Micro-Earth: A Glimpse Into How Humans Could Survive In Mars
Scientists in Siberia have been developing a manmade ecosystem that can support and sustain human life on Mars. The high-tech facility has been kept secret from Westerners since the days of the Cold War. Now, more details regarding the revolutionary space experiment have been revealed.
Krasnoyarsk is the administrative center of Siberia and the site of the BIOS-3 system. The scientific space institute was created in 1965 to find ways for Soviet astronauts to survive longer in space. The "micro-Earth" facility was commissioned by none other than Sergei Korolev, the Soviet Union's chief rocket engineer and spacecraft designer.
RT reported that the BIOS-3 system makes it possible for humans to produce their own oxygen, water, and food in a safe and self-contained environment. The facility is basically a 315-cubic-meter room that's divided into four quadrants and linked together by tightly-sealed hermetic doors.
One compartment acts as the facility's common space where astronauts could rest, prepare food and do system maintenance. Crops such as wheat, potato, cabbage, onion and carrot are grown via artificial lighting in two other compartments. Scientists said people who have seen the movie "The Martian" might have a good idea on what the BIOS-3 system looks like.
The Siberian Martian
Nikolai Burgreyev, 74, a senior engineer at the facility, is dubbed by his peers as the "Siberian Martian." In all his years working for the project, Burgreyev spent a total of 13 months living inside the BIOS-3 system.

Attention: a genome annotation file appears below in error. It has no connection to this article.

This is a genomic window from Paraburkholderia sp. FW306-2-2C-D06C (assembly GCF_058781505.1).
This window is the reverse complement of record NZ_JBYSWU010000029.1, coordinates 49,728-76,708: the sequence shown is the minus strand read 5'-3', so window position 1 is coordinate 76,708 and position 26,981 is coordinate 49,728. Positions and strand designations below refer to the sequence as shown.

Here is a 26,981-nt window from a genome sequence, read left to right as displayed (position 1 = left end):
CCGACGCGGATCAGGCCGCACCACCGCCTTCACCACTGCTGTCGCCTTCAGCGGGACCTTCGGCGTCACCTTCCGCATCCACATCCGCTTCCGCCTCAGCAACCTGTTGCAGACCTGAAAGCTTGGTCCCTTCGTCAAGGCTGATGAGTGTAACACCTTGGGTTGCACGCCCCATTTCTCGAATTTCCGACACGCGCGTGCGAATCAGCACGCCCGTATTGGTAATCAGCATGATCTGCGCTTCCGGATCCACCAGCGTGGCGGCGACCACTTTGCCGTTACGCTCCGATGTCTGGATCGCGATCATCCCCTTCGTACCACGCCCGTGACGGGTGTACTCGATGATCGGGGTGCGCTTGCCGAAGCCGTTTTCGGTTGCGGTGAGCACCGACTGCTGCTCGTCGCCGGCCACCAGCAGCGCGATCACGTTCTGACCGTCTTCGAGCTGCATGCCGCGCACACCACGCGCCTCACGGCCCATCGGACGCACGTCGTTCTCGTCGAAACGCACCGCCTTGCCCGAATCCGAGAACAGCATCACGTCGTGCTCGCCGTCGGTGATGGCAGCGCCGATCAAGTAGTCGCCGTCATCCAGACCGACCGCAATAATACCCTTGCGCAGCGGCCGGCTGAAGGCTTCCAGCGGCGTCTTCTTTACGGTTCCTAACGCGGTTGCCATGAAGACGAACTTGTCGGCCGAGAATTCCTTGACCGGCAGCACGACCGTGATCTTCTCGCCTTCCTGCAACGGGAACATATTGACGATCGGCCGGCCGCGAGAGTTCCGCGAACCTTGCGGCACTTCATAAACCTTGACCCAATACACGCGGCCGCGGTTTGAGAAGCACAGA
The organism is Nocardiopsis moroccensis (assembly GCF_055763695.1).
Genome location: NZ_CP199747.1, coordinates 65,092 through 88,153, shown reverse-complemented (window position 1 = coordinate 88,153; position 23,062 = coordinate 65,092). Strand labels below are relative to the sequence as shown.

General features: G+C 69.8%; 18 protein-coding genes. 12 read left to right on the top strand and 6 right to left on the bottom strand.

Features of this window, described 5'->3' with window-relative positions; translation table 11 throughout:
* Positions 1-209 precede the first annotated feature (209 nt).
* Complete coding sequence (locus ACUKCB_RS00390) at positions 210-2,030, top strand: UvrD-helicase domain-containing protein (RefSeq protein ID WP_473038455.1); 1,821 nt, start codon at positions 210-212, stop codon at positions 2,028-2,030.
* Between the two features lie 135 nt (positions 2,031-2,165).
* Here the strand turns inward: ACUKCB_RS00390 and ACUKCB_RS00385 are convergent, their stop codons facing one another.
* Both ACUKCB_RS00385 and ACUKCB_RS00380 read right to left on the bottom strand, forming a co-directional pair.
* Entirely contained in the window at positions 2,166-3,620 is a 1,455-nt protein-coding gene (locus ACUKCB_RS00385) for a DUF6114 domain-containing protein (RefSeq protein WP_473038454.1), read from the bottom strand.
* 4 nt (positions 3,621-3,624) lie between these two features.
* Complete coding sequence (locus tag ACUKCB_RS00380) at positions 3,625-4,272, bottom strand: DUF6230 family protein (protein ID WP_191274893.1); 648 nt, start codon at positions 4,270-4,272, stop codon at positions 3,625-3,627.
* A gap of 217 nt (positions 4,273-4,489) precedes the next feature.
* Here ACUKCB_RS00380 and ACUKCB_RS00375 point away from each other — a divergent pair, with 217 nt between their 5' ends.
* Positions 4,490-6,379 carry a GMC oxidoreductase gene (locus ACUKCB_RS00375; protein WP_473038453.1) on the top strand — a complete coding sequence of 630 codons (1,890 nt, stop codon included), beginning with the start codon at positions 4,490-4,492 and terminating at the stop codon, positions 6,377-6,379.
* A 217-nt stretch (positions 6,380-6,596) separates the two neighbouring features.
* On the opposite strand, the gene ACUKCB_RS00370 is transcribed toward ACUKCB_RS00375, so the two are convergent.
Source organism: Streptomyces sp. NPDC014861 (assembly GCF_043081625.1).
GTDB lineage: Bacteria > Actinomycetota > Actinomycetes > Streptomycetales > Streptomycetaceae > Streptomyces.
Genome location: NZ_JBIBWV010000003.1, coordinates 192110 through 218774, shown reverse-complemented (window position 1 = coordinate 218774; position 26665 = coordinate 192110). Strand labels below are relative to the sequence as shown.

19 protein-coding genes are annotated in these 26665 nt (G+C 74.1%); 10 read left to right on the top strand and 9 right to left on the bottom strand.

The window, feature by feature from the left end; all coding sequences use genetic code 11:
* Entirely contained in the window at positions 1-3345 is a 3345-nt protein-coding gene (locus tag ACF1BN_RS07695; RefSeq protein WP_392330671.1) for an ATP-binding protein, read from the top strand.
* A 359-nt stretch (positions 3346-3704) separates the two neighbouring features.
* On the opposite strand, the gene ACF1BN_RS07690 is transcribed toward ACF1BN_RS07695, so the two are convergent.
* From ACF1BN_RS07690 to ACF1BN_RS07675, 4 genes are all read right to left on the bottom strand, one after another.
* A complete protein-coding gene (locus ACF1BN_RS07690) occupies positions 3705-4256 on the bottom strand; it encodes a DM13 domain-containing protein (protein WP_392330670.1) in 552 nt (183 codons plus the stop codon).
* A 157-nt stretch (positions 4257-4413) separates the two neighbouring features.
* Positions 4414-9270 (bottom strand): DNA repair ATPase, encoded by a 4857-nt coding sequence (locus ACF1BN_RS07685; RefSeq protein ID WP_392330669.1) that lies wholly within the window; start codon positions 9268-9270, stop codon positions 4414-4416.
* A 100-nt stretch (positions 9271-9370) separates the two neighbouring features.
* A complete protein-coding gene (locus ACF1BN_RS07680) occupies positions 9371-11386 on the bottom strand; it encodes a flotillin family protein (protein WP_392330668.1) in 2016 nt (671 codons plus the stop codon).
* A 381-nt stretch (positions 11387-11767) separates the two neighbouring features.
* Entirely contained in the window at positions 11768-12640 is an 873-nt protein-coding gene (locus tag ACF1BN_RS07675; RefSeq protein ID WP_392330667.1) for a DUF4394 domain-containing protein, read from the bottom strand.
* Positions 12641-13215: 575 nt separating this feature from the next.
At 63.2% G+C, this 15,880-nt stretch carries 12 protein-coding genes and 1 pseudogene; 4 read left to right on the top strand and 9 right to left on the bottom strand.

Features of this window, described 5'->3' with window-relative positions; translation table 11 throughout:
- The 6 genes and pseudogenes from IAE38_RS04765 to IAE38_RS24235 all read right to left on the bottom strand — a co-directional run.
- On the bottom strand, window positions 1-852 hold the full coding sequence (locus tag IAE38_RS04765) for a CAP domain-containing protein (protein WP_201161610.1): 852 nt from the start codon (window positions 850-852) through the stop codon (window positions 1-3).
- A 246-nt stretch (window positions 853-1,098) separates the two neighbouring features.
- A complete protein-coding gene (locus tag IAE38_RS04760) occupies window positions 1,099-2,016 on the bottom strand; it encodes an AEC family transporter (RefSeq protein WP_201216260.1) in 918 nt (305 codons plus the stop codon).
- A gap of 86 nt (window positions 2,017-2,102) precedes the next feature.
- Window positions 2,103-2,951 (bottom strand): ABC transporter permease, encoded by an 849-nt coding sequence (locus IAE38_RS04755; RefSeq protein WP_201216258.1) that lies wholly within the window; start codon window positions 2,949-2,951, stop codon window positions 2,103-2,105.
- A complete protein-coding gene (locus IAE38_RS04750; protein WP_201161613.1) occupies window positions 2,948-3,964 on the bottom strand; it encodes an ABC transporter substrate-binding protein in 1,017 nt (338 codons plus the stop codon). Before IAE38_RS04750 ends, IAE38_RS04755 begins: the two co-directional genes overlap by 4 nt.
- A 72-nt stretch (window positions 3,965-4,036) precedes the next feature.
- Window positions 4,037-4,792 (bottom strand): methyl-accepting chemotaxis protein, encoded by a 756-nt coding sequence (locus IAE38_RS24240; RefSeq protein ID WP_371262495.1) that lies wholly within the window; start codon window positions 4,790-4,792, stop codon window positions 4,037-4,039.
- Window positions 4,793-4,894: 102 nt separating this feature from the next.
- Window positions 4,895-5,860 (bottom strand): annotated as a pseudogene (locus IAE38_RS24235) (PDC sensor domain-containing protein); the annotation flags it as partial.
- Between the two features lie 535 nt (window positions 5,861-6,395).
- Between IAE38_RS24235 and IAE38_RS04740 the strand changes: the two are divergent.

"I lived in this compartment. It's really small but it was enough, it's just 5 square metres," Burgreyev told The Siberian Times. "There was a table, bed, a shelf for clothes, and that was it, you don't really need anything else."
He added that he and his fellow "bionauts" had no time to miss their family or friends. Work consumed their daily routine. They had to comply every task given to them by researchers who were monitoring them from the outside. They also had to keep themselves in good shape while making sure their food was growing at a timely pace.
Facility's Future Is Unclear
As of the moment, the BIOS-3 system is still years removed from serving its real function. Siberian scientists are still searching for new ways to improve the system's sustainability, but anything bigger and better would most certainly require greater financial backing from the Russian government.
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